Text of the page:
[dropcap]W[/dropcap]hen folks ask my favorite months to fish “October” is my second answer, followed by the disclaimer “as long as we are spared a tropical storm or hurricane.” The reason being this month is a ‘transition’ period into pleasant fall weather, but it is still well within the active hurricane season. A tropical system can affect the fishing along the beaches for a week or more and even a weak storm hundreds of miles away can send swells our way that disturb the bottom and the fishing. Our ‘ordinary’ October weather is usually dry and mild with clear, cool breezy mornings and mostly clear warm afternoons and evenings especially in the second half of the month. In other words “perfect fishing weather!” The obvious exceptions are the aforementioned tropical systems and the occasional fronts that push through the area.
For the most part, the water temperatures drop like stair steps through October as the days get noticeably shorter and a progression of periodic cold fronts usher in cool dry air masses which gradually moderate until the next ‘cooler’ front passes by. This seems to trigger the fish into more aggressive feeding activity to ‘fatten up’ either for the harsh winter ahead or for their southward migration depending on the species. For decades shore bound anglers have taken advantage of this activity at the Fort Gaines jetties, Cedar Point Pier, Fort Morgan pier and beaches, Little Lagoon Pass, Gulf State Park Pier, Perdido Pass, and the (now landlocked) Dauphin Island Pier as a parade of species like ladyfish, spanish mackerel, and small jack crevelle gather in large schools to ‘fatten up’ before they move east and eventually south. The hungry predators shoal up huge schools of young-of-the-year anchovies (called red minnows due to the way a school discolors the water) and scaled sardines (locally referred to as LYs). These along with other ‘finger’ mullet and other small fish are herded in the shallower waters often within easy casting distance for eager beach anglers. This is the time when silver spoons with names such as Krocodile, Kastmaster, or Mr. Champ, and Sidewinder shine the brightest. Not just because of the brilliant sunlight bouncing off their metallic finish, but because they so closely mimic the small shiny sided baitfish the predators are gorging on. Plus they cast very well (even into the wind) on medium and light tackle and are versatile lures capable of working fish on the surface with a fast retrieve, suspended fish by pausing the retrieve and letting it ‘flutter fall’ toward the bottom, or a slow retrieve near or on the bottom that often catches even flounder and small redfish. But with so many toothy fish around it’s often a good idea to protect your lures with a short piece of heavy clear monofilament or fluorocarbon line in the 20#-50# range.
Larger fish share in the feeding frenzy at times too and king mackerel, jack crevelle, and bull redfish are often caught from the Point at Fort Morgan or the Gulf State Park Pier with multiple hookups resulting in members of each species (along with the ever present sharks).
A live baitfish cast or drifted from the beach or pier often has a much shortened life expectancy in situations like this and savvy anglers have learned to use even fresh dead baits or frozen cigar minnows to elicit strikes from these greedily feeding fish. A variety of lures work well too. The ‘Bubble Rig’ will often result in a quick limit of spanish mackerel along with ladyfish and other jacks and even bluefish. Also a simple 1⁄2 ounce white jig (such as the locally produced “Looney Jig”) will work even better if the fish are running deeper. At times you may want to add a few inches of light single strand wire between the hook or lure and the heavy clear monofilament leader to help prevent cutoffs by savage attacks of the toothy fish.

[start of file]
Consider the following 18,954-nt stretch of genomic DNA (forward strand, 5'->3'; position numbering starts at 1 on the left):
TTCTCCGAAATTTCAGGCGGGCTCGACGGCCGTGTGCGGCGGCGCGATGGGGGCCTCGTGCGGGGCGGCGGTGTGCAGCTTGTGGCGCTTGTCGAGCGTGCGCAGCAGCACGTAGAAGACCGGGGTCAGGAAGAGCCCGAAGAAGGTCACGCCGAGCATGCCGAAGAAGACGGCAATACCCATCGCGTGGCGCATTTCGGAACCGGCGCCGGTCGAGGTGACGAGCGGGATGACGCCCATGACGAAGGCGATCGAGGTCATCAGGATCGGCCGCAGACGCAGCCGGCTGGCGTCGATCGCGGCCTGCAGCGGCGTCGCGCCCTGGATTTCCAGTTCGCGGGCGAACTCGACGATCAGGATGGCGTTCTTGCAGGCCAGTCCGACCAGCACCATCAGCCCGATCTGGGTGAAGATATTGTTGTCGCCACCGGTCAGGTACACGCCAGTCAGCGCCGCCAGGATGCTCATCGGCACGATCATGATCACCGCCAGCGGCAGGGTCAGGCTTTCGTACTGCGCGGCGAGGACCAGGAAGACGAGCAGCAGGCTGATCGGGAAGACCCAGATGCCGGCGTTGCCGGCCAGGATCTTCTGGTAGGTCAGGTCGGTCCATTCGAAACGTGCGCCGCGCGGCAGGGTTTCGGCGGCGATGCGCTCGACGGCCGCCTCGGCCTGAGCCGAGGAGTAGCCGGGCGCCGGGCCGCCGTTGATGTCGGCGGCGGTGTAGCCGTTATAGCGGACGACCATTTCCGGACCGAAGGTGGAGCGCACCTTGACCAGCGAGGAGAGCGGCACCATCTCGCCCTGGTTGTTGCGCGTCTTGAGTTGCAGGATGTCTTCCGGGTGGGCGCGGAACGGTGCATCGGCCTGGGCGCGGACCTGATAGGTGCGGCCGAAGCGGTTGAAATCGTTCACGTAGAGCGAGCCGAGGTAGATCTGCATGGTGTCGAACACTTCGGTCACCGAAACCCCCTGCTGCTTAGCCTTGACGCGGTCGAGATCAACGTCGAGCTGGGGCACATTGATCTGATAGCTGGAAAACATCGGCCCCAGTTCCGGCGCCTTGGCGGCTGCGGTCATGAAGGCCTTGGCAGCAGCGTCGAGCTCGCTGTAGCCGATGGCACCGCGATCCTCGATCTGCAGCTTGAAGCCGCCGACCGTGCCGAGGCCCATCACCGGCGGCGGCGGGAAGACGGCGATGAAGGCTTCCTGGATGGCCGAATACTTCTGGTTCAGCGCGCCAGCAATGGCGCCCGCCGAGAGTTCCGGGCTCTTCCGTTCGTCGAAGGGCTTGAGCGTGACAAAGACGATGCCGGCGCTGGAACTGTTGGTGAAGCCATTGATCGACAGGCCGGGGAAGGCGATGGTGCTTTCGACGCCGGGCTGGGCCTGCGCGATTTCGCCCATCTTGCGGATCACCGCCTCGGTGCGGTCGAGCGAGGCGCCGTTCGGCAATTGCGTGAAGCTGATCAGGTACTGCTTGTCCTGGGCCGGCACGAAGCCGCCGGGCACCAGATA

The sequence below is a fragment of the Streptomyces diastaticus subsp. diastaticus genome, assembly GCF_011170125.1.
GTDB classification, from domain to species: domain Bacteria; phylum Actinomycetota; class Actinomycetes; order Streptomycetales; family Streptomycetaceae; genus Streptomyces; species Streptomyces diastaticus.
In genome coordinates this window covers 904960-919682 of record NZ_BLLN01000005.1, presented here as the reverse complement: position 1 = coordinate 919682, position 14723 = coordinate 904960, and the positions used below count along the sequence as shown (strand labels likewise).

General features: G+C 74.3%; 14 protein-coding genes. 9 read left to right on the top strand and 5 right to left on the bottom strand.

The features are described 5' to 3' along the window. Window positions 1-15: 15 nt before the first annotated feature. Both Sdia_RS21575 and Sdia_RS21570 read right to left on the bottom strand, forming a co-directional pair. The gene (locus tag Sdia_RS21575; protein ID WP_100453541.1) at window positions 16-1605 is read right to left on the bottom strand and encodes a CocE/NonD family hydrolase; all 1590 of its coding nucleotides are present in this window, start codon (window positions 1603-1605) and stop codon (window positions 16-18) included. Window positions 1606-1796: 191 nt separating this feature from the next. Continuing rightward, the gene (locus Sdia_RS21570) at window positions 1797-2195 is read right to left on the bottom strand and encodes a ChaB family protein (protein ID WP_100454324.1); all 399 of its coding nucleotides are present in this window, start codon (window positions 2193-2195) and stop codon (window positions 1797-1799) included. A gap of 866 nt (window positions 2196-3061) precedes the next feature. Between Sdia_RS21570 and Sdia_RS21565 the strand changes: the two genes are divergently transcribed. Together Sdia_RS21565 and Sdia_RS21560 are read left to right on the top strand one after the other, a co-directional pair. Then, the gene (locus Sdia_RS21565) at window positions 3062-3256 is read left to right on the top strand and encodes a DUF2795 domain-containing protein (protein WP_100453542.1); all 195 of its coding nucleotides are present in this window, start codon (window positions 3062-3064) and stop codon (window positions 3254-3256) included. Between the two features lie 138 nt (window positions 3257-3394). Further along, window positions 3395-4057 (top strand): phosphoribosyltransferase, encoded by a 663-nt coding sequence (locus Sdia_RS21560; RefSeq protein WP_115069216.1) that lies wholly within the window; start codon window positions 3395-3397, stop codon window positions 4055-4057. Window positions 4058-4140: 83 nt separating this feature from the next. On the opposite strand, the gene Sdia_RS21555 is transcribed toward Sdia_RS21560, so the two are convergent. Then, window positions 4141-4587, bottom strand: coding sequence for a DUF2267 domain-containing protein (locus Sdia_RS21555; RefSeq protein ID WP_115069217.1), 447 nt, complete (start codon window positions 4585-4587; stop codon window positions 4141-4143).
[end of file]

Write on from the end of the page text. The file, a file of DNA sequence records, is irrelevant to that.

Late in the month inshore action really heats up as the water cools down with the speckled trout, slot sized redfish, flounder, bluefish, puppy drum, croaker and whiting making their presence known along the beaches. Usually the pinfish, baby jacks, pigfish and other small ‘bait stealers’ make using dead or live shrimp an exercise in futility along the beach especially near structures (like a pier or jetty). But when the water cools significantly these ‘undesirables’ become less active and less prevalent in the shallower waters of the surf zone resulting higher hookup ratios for the anglers and more fish in the cooler. Whiting and ground mullet especially become easier for shore anglers to target along most of the gulf front sandy beaches. Usually just a piece of fresh shrimp presented on the bottom with medium or light tackle will garner a bite from these plentiful, small but tasty members of the drum family. Most whiting will weigh a pound or less (under 14” long) so anglers can ‘tackle down’ to maximize their enjoyment and often increase their catch numbers. And adding a small piece of orange Fish Bites to the hook with the dead shrimp often enhances the number of fish caught.
So as you can see, fishing opportunities abound for the shore bound anglers throughout the month of October as long as the weather cooperates. Many days the most difficult thing about catching the species available is deciding which fish to concentrate on and having enough free time to pursue them. Good luck, and hope to see you out there on the pier, jetty or beach!
David Thornton Fishing tips, pictures and almost daily reports from the Gulf State Park Pier as well as other sites can be found on the internet @ http://www.gulfshorespierfishing.com